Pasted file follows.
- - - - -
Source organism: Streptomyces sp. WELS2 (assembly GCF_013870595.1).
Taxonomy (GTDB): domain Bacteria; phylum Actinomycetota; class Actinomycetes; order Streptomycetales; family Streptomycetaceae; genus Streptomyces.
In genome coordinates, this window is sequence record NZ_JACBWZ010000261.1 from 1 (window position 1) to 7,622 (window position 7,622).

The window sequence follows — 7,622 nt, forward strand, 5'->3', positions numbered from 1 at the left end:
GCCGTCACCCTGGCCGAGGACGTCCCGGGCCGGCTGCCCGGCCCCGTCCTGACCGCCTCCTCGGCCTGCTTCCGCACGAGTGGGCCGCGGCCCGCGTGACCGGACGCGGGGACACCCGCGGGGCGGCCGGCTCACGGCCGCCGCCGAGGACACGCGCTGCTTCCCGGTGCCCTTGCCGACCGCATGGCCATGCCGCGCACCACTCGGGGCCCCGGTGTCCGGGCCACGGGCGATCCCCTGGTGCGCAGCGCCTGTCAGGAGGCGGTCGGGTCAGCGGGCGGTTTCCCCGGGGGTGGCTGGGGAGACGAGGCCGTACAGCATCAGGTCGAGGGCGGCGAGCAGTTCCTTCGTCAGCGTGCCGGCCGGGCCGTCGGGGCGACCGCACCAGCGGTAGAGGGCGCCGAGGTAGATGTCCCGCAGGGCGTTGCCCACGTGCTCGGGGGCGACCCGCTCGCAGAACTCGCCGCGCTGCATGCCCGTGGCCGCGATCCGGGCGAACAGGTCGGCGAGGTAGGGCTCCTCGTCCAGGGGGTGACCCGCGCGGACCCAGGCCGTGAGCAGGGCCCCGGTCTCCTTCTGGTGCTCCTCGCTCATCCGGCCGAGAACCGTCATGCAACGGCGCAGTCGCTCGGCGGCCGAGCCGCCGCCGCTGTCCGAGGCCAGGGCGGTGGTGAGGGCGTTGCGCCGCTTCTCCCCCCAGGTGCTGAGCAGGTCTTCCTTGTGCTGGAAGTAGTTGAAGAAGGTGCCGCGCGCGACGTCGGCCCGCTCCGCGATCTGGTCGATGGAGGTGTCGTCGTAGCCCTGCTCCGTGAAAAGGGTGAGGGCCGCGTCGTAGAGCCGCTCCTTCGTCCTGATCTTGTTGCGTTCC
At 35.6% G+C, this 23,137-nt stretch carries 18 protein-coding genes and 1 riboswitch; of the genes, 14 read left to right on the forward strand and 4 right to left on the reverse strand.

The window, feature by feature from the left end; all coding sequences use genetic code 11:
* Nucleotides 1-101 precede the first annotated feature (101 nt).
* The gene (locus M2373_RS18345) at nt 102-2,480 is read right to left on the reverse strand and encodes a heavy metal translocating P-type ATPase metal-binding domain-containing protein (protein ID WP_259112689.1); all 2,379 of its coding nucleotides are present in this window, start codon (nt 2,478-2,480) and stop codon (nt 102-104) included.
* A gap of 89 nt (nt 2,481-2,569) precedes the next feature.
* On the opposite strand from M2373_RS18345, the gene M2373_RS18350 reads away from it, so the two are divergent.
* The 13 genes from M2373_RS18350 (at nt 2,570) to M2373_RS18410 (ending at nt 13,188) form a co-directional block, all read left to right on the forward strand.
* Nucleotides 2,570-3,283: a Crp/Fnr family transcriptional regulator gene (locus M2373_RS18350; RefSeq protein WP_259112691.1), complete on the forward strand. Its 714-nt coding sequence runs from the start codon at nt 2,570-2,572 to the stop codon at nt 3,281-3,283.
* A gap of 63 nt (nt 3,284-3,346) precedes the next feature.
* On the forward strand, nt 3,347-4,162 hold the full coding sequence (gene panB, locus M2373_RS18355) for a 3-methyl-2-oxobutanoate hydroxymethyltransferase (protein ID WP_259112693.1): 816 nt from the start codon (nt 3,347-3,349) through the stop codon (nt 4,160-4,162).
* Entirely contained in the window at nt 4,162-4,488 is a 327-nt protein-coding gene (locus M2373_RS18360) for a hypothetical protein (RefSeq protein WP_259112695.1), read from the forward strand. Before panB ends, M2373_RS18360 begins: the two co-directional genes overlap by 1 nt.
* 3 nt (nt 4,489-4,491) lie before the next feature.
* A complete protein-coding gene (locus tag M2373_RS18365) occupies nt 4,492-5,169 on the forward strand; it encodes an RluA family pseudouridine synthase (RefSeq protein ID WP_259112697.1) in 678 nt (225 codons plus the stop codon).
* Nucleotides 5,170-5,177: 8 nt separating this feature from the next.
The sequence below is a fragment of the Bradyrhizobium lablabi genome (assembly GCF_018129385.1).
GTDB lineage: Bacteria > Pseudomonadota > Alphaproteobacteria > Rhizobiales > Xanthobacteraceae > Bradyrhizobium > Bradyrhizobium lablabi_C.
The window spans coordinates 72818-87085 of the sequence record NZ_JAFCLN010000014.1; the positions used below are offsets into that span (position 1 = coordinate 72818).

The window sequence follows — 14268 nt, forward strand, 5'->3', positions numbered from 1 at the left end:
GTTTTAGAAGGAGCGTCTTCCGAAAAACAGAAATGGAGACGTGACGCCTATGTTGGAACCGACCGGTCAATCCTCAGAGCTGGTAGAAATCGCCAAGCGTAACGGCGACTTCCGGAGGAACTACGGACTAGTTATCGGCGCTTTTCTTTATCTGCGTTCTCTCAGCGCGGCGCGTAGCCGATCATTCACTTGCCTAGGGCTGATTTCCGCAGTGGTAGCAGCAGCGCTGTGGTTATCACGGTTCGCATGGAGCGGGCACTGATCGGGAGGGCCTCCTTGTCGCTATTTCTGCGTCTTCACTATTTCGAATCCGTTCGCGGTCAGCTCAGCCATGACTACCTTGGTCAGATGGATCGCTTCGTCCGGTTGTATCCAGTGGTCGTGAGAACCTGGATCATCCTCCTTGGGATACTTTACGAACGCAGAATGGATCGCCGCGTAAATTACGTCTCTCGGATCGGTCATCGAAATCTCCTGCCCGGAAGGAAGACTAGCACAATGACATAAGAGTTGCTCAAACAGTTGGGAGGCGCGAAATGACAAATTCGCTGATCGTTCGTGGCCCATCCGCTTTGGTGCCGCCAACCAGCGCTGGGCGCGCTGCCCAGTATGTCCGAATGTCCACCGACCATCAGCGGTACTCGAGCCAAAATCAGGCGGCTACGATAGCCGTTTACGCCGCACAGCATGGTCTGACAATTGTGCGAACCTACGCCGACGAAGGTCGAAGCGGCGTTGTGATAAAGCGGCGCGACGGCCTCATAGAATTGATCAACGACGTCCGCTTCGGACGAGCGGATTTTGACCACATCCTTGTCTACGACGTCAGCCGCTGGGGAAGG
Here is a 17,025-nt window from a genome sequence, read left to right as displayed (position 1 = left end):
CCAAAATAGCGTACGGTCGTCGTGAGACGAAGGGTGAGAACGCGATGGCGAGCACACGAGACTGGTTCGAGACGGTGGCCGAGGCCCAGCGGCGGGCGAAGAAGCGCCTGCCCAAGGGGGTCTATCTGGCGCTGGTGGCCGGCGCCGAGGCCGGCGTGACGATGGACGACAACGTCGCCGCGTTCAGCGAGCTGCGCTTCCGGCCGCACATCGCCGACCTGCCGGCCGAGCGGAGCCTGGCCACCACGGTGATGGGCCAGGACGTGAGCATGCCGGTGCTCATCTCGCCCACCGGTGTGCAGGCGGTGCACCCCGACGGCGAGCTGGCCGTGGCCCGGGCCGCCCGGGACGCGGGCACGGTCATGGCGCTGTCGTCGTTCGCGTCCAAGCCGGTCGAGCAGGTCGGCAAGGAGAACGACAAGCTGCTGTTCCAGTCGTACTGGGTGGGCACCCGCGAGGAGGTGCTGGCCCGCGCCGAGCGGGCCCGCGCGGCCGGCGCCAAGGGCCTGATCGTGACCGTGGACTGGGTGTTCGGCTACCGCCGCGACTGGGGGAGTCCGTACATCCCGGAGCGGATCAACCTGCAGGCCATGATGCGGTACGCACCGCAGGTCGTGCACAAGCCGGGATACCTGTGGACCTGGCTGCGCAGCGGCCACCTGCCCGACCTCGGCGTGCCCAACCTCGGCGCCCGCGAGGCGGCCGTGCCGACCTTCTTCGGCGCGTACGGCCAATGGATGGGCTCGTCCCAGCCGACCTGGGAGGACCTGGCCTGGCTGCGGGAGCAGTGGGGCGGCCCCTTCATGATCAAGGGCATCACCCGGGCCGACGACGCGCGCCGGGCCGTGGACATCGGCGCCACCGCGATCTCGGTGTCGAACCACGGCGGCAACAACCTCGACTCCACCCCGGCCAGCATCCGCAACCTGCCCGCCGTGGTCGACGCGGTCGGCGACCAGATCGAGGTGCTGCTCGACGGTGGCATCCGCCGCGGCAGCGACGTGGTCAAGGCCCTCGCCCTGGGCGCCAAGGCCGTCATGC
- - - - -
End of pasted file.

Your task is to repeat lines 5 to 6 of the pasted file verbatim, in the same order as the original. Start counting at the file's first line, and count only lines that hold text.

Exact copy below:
GCCGTCACCCTGGCCGAGGACGTCCCGGGCCGGCTGCCCGGCCCCGTCCTGACCGCCTCCTCGGCCTGCTTCCGCACGAGTGGGCCGCGGCCCGCGTGACCGGACGCGGGGACACCCGCGGGGCGGCCGGCTCACGGCCGCCGCCGAGGACACGCGCTGCTTCCCGGTGCCCTTGCCGACCGCATGGCCATGCCGCGCACCACTCGGGGCCCCGGTGTCCGGGCCACGGGCGATCCCCTGGTGCGCAGCGCCTGTCAGGAGGCGGTCGGGTCAGCGGGCGGTTTCCCCGGGGGTGGCTGGGGAGACGAGGCCGTACAGCATCAGGTCGAGGGCGGCGAGCAGTTCCTTCGTCAGCGTGCCGGCCGGGCCGTCGGGGCGACCGCACCAGCGGTAGAGGGCGCCGAGGTAGATGTCCCGCAGGGCGTTGCCCACGTGCTCGGGGGCGACCCGCTCGCAGAACTCGCCGCGCTGCATGCCCGTGGCCGCGATCCGGGCGAACAGGTCGGCGAGGTAGGGCTCCTCGTCCAGGGGGTGACCCGCGCGGACCCAGGCCGTGAGCAGGGCCCCGGTCTCCTTCTGGTGCTCCTCGCTCATCCGGCCGAGAACCGTCATGCAACGGCGCAGTCGCTCGGCGGCCGAGCCGCCGCCGCTGTCCGAGGCCAGGGCGGTGGTGAGGGCGTTGCGCCGCTTCTCCCCCCAGGTGCTGAGCAGGTCTTCCTTGTGCTGGAAGTAGTTGAAGAAGGTGCCGCGCGCGACGTCGGCCCGCTCCGCGATCTGGTCGATGGAGGTGTCGTCGTAGCCCTGCTCCGTGAAAAGGGTGAGGGCCGCGTCGTAGAGCCGCTCCTTCGTCCTGATCTTGTTGCGTTCC
At 35.6% G+C, this 23,137-nt stretch carries 18 protein-coding genes and 1 riboswitch; of the genes, 14 read left to right on the forward strand and 4 right to left on the reverse strand.